CIUDAD HIDALGO, Mexico (Reuters) – Central American migrants eager to beat a crackdown by Mexico on its southern border with Guatemala scrambled into the country on Thursday as the government prepared to send thousands of National Guard members to plug gaps in the porous frontier.

Mexico has agreed with the United States to demonstrate by late July that it can contain a surge in U.S.-bound migrants, following a threat from U.S. President Donald Trump to impose tariffs on Mexican goods if it failed to do so.

Foreign Minister Marcelo Ebrard said this week that Mexico would beef up control of its southern border, including sending 6,000 members of the National Guard. The deployment was due to begin on Wednesday though witnesses saw no signs of the deployment.

Migrants from Central America run towards the Rio Bravo river to cross and enter illegally into the United States to turn themselves in to request for asylum in El Paso, Texas, U.S., as seen from Ciudad Juarez, Mexico June 12, 2019. Picture taken June 12, 2019. REUTERS/Jose Luis Gonzalez

Migrants from Central America run towards the Rio Bravo river to cross and enter illegally into the United States to turn themselves in to request for asylum in El Paso, Texas, U.S., as seen from Ciudad Juarez, Mexico June 12, 2019. Picture taken June 12, 2019. REUTERS/Jose Luis Gonzalez

As dawn broke on Thursday, a family of Honduran migrants floated across a narrow crossing of the Suchiate River from Guatemala on a raft and staggered onto Mexican soil.

“They told us that they were deploying the National Guard,” said Melvin Ochoa, 28, carrying his 20-month-old daughter. Beside him was his heavily pregnant wife. “It made us hurry. I’m pushing to continue faster so they won’t catch us.”

The trip was especially risky for Ochoa’s wife who was only one month shy of giving birth. She declined to give her name.

“But the risks at home were worse,” Ochoa said, explaining that the family had fled loan sharks affiliated with a criminal gang who demanded money even after they had paid them back.

“If not, they were going to kill us.”

Behind them, the steady daily traffic of the river continued unabated, with no Mexican official in sight. Migration officials remained in the shadow of immigration posts on a bridge linking the two countries.

Improvised rafts made of planks of wood floating on giant inner-tubes carried black-market Corona beer, coffee and other contraband toward Guatemala. Half a dozen more floated toward Mexico crowded with Central Americans fleeing gang violence and poverty.

It was business at usual too at immigration checkpoints along the highway north.

“We haven’t seen any increase,” said a police officer at a checkpoint, when asked about any build-up in security forces. He asked not to be identified because he lacked permission to speak to the press.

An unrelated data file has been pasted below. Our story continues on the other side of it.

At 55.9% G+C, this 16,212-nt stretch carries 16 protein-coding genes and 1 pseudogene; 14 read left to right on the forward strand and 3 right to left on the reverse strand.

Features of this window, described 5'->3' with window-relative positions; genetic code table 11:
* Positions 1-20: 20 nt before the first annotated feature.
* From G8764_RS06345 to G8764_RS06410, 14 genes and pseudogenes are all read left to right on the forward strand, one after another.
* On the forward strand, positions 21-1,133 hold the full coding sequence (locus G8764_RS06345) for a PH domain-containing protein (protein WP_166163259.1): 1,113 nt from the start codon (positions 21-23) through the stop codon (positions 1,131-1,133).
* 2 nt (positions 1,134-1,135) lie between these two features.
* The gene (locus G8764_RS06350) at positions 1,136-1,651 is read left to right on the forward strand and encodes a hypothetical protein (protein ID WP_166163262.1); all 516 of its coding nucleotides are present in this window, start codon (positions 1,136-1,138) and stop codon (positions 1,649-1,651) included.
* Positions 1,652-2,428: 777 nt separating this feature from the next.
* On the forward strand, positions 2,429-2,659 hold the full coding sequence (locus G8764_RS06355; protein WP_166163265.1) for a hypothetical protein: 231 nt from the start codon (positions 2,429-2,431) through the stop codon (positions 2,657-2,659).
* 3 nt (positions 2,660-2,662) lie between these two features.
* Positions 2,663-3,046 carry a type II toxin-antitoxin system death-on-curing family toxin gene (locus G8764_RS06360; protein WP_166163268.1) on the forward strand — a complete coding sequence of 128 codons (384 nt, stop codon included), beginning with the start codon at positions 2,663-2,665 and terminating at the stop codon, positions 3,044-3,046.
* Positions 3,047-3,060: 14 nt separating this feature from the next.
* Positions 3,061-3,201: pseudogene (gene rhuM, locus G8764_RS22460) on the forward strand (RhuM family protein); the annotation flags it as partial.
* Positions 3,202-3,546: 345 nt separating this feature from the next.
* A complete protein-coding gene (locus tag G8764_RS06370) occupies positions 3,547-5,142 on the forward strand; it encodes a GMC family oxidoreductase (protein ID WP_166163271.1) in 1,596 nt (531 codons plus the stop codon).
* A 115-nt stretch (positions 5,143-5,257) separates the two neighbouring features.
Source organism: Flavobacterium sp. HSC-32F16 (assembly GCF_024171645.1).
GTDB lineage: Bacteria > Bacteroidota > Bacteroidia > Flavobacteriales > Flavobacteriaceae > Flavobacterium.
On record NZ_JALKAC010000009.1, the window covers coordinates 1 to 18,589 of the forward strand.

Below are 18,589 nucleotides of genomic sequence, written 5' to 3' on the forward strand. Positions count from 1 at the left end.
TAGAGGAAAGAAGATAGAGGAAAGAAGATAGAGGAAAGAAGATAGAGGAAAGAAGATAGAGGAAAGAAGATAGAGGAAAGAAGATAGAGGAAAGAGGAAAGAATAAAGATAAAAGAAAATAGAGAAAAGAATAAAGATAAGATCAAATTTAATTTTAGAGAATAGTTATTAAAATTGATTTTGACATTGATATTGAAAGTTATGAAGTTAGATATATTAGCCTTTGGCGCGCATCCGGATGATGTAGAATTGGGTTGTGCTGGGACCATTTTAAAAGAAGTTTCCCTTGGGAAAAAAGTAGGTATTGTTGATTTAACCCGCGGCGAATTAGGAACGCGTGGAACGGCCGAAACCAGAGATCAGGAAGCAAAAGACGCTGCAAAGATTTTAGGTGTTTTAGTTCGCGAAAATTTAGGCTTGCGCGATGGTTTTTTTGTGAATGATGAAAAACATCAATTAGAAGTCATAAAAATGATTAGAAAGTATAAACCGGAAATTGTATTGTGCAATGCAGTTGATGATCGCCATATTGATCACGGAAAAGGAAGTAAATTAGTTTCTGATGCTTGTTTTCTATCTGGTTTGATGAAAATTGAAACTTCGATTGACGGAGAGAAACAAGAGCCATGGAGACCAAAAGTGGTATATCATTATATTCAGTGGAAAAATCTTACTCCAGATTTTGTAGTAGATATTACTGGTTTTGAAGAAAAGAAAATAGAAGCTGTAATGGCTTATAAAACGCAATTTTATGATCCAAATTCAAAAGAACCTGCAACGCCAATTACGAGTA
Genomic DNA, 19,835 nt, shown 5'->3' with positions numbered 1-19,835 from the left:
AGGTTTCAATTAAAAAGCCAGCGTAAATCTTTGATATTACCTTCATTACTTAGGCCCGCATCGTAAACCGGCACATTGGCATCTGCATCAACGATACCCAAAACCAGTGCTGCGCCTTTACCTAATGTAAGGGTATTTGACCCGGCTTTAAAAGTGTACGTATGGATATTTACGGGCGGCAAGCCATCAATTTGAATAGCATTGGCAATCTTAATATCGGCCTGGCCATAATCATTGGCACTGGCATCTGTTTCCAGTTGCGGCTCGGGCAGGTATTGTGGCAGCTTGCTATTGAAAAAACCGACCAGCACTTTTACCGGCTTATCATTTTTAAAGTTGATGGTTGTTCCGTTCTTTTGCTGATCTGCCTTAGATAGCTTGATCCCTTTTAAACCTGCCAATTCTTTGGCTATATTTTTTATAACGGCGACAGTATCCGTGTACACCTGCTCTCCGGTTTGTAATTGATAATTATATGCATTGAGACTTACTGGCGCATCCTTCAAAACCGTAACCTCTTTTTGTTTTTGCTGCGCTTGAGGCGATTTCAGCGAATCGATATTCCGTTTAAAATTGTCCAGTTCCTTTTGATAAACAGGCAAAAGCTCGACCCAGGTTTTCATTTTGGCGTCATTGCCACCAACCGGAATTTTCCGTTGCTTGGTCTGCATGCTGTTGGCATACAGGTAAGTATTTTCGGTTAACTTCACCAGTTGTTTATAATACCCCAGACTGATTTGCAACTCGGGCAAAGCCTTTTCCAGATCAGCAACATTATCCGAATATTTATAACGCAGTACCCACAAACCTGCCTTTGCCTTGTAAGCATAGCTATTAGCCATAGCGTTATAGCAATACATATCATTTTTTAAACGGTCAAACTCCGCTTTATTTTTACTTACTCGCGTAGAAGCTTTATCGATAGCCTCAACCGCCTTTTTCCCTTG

Mexico and the United States brokered an immigration agreement last week to prevent Washington from imposing tariffs starting at 5% on Mexican goods. The Mexican government has agreed to consider changing its migration laws after 45 days if it proves unable to stem the flow of people.

The standoff over the border has piled pressure on Mexico’s leftist President Andres Manuel Lopez Obrador. He has called for national unity, describing the tariff threat as unfair, but vowing to avoid confrontation with the United States, Mexico’s largest trading partner.

Threatening to raise tariffs on Mexican imports as high as 25%, Trump wants Mexico to accept asylum seekers as part of his effort to slow the flow of migrants and to relieve pressure on stretched U.S. border and immigration authorities.

Mexico in December agreed to start taking in mostly Central American asylum seekers while their cases are being heard in the United States and absorbed about 10,000 during the first few months of this year, according to the Mexican government.

However, under the deal struck last week, tens of thousands could be sent back to Mexico before the end of this year, putting increased pressure on Mexican migration authorities, said Deputy Interior Minister Alejandro Encinas.

“This has become a national problem,” he told Reuters.

‘AS FAR AS GOD PERMITS’

Mexico sends around 80% of its exports to the United States so any move by Trump to impose levies on its goods would have serious repercussions for the economy, which is already struggling after contracting in the first quarter.

Given that the United States had never managed to properly seal its own southern border, the chance of Mexico doing any better were extremely remote, said Andres Rozental, a former Mexican deputy foreign minister responsible for North America.